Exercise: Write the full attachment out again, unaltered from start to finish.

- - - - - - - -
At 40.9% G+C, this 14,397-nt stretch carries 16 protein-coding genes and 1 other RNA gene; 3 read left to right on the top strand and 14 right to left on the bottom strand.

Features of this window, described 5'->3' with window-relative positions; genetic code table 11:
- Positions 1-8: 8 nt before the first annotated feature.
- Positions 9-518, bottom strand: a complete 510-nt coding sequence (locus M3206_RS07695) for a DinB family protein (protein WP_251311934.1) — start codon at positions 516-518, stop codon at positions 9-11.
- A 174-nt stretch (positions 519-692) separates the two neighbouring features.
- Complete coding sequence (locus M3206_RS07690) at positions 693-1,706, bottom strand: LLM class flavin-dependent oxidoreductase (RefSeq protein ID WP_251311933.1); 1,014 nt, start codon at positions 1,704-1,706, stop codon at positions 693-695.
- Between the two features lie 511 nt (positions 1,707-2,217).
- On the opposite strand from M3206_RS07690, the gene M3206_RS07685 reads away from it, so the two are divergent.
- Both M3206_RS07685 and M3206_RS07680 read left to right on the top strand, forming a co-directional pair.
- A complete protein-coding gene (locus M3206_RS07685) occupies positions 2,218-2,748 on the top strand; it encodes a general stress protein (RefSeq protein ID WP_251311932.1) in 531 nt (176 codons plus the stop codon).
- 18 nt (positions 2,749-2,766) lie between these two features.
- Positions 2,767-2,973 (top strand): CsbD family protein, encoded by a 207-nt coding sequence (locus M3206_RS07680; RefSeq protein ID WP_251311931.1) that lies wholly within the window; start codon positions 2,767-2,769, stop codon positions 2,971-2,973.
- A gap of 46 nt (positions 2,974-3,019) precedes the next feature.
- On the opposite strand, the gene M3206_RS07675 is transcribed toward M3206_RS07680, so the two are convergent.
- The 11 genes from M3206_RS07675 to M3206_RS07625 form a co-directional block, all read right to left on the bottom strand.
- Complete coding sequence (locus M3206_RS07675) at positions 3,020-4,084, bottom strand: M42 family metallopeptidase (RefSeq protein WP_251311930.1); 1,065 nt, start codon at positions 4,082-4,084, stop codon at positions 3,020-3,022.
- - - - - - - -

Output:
At 40.9% G+C, this 14,397-nt stretch carries 16 protein-coding genes and 1 other RNA gene; 3 read left to right on the top strand and 14 right to left on the bottom strand.

Features of this window, described 5'->3' with window-relative positions; genetic code table 11:
- Positions 1-8: 8 nt before the first annotated feature.
- Positions 9-518, bottom strand: a complete 510-nt coding sequence (locus M3206_RS07695) for a DinB family protein (protein WP_251311934.1) — start codon at positions 516-518, stop codon at positions 9-11.
- A 174-nt stretch (positions 519-692) separates the two neighbouring features.
- Complete coding sequence (locus M3206_RS07690) at positions 693-1,706, bottom strand: LLM class flavin-dependent oxidoreductase (RefSeq protein ID WP_251311933.1); 1,014 nt, start codon at positions 1,704-1,706, stop codon at positions 693-695.
- Between the two features lie 511 nt (positions 1,707-2,217).
- On the opposite strand from M3206_RS07690, the gene M3206_RS07685 reads away from it, so the two are divergent.
- Both M3206_RS07685 and M3206_RS07680 read left to right on the top strand, forming a co-directional pair.
- A complete protein-coding gene (locus M3206_RS07685) occupies positions 2,218-2,748 on the top strand; it encodes a general stress protein (RefSeq protein ID WP_251311932.1) in 531 nt (176 codons plus the stop codon).
- 18 nt (positions 2,749-2,766) lie between these two features.
- Positions 2,767-2,973 (top strand): CsbD family protein, encoded by a 207-nt coding sequence (locus M3206_RS07680; RefSeq protein ID WP_251311931.1) that lies wholly within the window; start codon positions 2,767-2,769, stop codon positions 2,971-2,973.
- A gap of 46 nt (positions 2,974-3,019) precedes the next feature.
- On the opposite strand, the gene M3206_RS07675 is transcribed toward M3206_RS07680, so the two are convergent.
- The 11 genes from M3206_RS07675 to M3206_RS07625 form a co-directional block, all read right to left on the bottom strand.
- Complete coding sequence (locus M3206_RS07675) at positions 3,020-4,084, bottom strand: M42 family metallopeptidase (RefSeq protein WP_251311930.1); 1,065 nt, start codon at positions 4,082-4,084, stop codon at positions 3,020-3,022.